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Citizens for Science, Science for Society

An ICTP virtual workshop highlights the full potential of Citizen Science

Citizens for Science, Science for Society
Citizens for Science, Science for Society

27/05/2021 - Trieste

Scientific research and data collection are not always carried out within academia walls or behind lab doors. Thanks to the concept of citizen science, anyone can participate in an exciting science adventure, from pollution measurements to the cataloguing of wild herbs, or from participatory health research to earthquake monitoring.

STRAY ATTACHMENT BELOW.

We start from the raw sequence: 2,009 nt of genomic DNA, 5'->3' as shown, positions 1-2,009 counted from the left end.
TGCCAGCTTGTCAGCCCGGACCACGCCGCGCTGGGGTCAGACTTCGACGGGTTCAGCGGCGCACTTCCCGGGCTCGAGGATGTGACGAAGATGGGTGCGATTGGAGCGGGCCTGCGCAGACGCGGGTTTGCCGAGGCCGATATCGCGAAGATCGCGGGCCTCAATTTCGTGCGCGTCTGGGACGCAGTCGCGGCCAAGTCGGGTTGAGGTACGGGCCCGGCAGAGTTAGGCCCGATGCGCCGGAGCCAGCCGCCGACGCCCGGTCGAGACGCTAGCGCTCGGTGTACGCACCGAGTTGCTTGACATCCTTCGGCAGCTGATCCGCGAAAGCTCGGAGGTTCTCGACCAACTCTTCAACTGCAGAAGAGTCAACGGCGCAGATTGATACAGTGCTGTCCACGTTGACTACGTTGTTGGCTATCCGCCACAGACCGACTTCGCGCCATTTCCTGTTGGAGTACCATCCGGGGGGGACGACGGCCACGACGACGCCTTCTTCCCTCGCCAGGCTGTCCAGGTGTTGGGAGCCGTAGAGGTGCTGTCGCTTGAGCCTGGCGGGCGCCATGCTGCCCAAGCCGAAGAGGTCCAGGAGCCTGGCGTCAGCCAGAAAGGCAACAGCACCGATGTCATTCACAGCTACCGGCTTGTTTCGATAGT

ICTP and its UN sponsors, the International Atomic Energy Agency (IAEA) and UNESCO, have a history of organising workshops that harness citizen science with environmental monitoring. Recently, the two organisations held an online workshop on "Citizen Science with Application to Nuclear, Seismic and Air Quality Monitoring", which attracted more than 100 participants from 46 different countries around the world for an intense deep-dive into the subject.

The two-week workshop combined theory with hands-on activities. A roster of international speakers contributed to a rich programme of lectures and talks, including citizen science case studies involving nuclear monitoring, seismic sensors and air quality monitoring. Part of the workshop was devoted to citizen science applications and to practical work on the development of low-cost sensors, in order to better understand how to balance low-cost scientific tools and academic rigor.